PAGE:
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Was Frisbee criticized in the Soviet Union?


In the U.S. of the 1950s, the Space Age and molded plastic flying discs (Frisbees) were both novel. New materials and a supposed resemblance to UFOs made this linkage irresistible for early disc marketers, who named products "Flyin-Saucer" and "Pluto Platter". Colors and designs were exuberant. Early cross-branded discs promoted Buck Rogers, Li'l Abner, and Disneyland. The same firm, Wham-O, also produced the Hula Hoop and Super Ball.

Outside of games and sports, the Space Age was inextricably linked with the the philosophical and military contention of the Cold War. Frisbee products were quintessentially American, potentially affecting their desirability or reception in the Soviet Union. Almost certainly some small number were imported. Russian Wikipedia says without citation that "in the Soviet Union, the [Hula] hoop appeared in the early sixties, although at first it was not welcomed here, being called a symbol of the emptiness of American culture."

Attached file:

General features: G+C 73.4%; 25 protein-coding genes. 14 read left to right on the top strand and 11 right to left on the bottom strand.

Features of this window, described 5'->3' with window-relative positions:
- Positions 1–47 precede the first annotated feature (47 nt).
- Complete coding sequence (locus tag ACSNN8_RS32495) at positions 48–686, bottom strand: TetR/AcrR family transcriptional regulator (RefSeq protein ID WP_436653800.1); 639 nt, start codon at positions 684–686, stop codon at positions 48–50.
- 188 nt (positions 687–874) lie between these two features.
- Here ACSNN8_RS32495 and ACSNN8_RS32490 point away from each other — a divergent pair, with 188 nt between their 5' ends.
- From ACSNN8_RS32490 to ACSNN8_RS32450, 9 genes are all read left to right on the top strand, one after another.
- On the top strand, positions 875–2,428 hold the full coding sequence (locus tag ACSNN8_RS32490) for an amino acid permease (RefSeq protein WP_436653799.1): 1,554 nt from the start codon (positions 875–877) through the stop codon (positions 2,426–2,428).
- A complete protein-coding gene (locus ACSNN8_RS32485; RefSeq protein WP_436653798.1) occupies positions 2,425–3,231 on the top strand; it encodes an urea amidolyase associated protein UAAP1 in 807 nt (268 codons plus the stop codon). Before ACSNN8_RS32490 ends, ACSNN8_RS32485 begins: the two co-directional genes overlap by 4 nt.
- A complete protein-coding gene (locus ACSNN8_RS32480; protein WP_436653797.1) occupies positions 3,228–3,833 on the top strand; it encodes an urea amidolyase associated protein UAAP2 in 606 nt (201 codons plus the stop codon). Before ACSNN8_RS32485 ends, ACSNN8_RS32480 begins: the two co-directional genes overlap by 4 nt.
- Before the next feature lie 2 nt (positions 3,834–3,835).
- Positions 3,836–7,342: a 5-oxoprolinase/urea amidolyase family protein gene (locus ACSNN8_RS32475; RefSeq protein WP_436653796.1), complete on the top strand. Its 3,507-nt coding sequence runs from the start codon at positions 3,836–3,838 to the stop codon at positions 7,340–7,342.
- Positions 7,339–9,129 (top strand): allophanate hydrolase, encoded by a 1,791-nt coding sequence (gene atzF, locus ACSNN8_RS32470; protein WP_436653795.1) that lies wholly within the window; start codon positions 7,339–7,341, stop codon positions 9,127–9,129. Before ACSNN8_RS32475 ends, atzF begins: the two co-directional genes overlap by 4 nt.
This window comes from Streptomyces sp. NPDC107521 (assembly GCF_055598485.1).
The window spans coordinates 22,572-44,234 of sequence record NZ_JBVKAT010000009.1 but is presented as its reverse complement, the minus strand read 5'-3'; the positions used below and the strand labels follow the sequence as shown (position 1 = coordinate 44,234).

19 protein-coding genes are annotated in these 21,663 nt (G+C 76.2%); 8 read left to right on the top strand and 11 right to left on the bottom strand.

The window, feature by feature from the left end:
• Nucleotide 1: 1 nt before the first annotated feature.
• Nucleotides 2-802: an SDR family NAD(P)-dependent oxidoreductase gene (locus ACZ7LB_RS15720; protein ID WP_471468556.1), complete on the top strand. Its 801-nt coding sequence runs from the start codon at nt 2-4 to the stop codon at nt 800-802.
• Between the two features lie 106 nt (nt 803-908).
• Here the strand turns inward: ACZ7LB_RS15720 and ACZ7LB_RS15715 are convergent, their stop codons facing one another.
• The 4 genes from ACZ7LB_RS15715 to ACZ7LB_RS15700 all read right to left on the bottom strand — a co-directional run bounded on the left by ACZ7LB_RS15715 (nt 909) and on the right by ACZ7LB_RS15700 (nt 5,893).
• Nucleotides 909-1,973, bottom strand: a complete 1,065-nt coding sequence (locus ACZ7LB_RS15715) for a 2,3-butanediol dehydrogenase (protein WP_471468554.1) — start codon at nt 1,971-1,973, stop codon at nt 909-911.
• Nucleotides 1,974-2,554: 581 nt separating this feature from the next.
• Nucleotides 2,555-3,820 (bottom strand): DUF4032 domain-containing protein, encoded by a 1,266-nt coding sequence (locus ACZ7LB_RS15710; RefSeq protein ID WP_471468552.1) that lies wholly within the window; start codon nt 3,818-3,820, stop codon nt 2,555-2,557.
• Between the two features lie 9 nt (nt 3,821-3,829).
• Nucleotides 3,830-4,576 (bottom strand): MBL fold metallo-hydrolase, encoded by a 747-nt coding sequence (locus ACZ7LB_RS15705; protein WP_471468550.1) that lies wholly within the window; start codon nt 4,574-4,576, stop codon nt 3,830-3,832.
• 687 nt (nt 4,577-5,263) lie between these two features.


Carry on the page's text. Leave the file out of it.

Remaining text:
In the late 1970s, molded plastic was no longer new technology and flying discs had been available in the U.S. for thirty years. Domestic disc production began in the Ukrainian S.S.R. at the Ivano-Frankivsk Valve Plant. Discs with "Летающей тарелки" (flying saucer) printed around the edge, at least one model promoting the 1980 Moscow Olympics, became available. Towards the end of the decade the "Frisbee Diplomat" Ron Kaufman used discs in citizen diplomacy.

As the U.S.S.R. didn't generally import consumer goods from the U.S., going thirty years without local production hints that official and critical interpretations of Frisbees may have changed during this period. Were they initially stigmatized in the Soviet Union, as the Hula Hoop was reported to be?


Watch the video: What does the Soviet Union mean to Russians? (November 2021).